Coronavirus wipes the shine off India's diamond city
Ankita Mukhopadhyay Surat
October 7, 2020
The pandemic has hobbled India's diamond industry in Surat, where workers say their wages have been cut in half. Although factories are open, social distancing has reduced production capacity.
At a first glance, Surat, the economic capital of the western state of Gujarat, appears like any other Indian city. On a closer look, the city glitters – literally. Known as India's diamond hub, Surat polishes around 80% of the world's diamonds and is home to around 750,000 diamond workers.
In the area of Katargam, the sound of heavy machinery polishing diamonds drowns out the sounds of the city.
Ketan, a diamond polisher, toils away at the machine, polishing diamonds, along with four others. He recently returned to Surat from his village in northern Gujarat.
Ketan believes the current situation for diamond workers is bleak, despite a phased reopening of factories since June, after they were shut following the lockdown imposed by the Indian government to curb the spread of coronavirus.
"My income is half of what it was before the lockdown. This year, I can't even buy new clothes for my children on Diwali [Hindu festival]. My friends in the diamond industry who went back to their villages don't ever want to come back to the city," he told DW.
Ketan feels let down by the state government, which left the diamond industry to fend for itself in March, after the nationwide lockdown came into effect.
"We [diamond polishers] got together and pleaded to the collector [district administrative head] of Surat many times to help us, to no avail," Ketan said.
"We voted the Bharatiya Janata Party (BJP) to power. The government should help us in some way. But I don't think they will listen to us, they will just use us as bait when it's time for the elections."
When India's federal government imposed a nationwide lockdown, the $23 billion (€19.5 billion) diamond industry was left in the lurch, receiving little to no government support.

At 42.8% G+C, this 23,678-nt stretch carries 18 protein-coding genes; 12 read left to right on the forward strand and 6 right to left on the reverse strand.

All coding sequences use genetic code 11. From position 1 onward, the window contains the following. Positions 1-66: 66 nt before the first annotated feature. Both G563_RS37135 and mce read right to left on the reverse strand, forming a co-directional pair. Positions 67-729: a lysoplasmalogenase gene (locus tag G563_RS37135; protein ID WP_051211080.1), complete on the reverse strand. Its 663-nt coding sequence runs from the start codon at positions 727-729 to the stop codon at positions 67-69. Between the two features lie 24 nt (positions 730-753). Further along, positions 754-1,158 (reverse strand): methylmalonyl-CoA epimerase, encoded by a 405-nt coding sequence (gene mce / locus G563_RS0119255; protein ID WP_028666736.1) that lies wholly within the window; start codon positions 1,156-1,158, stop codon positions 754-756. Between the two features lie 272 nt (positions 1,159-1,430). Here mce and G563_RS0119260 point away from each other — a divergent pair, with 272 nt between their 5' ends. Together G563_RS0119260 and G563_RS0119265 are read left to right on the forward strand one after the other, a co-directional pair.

"The government knows that the diamond industry earns a lot of money, so they didn't help us. We collected funds on our own to organize medical camps and distribute ration kits to 400,000 people, without any help from the government," said Babubhai Kathiriya, a member of the Surat Diamond Association (SDA), a non-profit run by local businessmen.
Vasant, a diamond polisher, believes the government creates more problems than it solves.
"The Surat Municipal Corporation allowed diamond factories to reopen in June but has said that only two diamond polishers can sit beside each other at the machine. At least five people are needed to work together to meet the daily quota of polished diamonds. How can we do that with just two people at the machine?"
According to Kathiriya, if the restrictions continue, it will have long-term effects on the industry.
"In the long run, the coronavirus is a big hassle for us. This business requires people to sit close to each other. Each machine to polish diamond is expensive, so forcing just two people to work on the machine means the factory owner works at a loss," said Kathiriya.
"After factories reopened in June, there were several cases reported among workers as factories defied the regulations. The municipal corporation simply sealed the factories," he added. "Now, we have reached an understanding with the corporation that they should just seal the floor, not the entire factory, so that workers don't go out of work."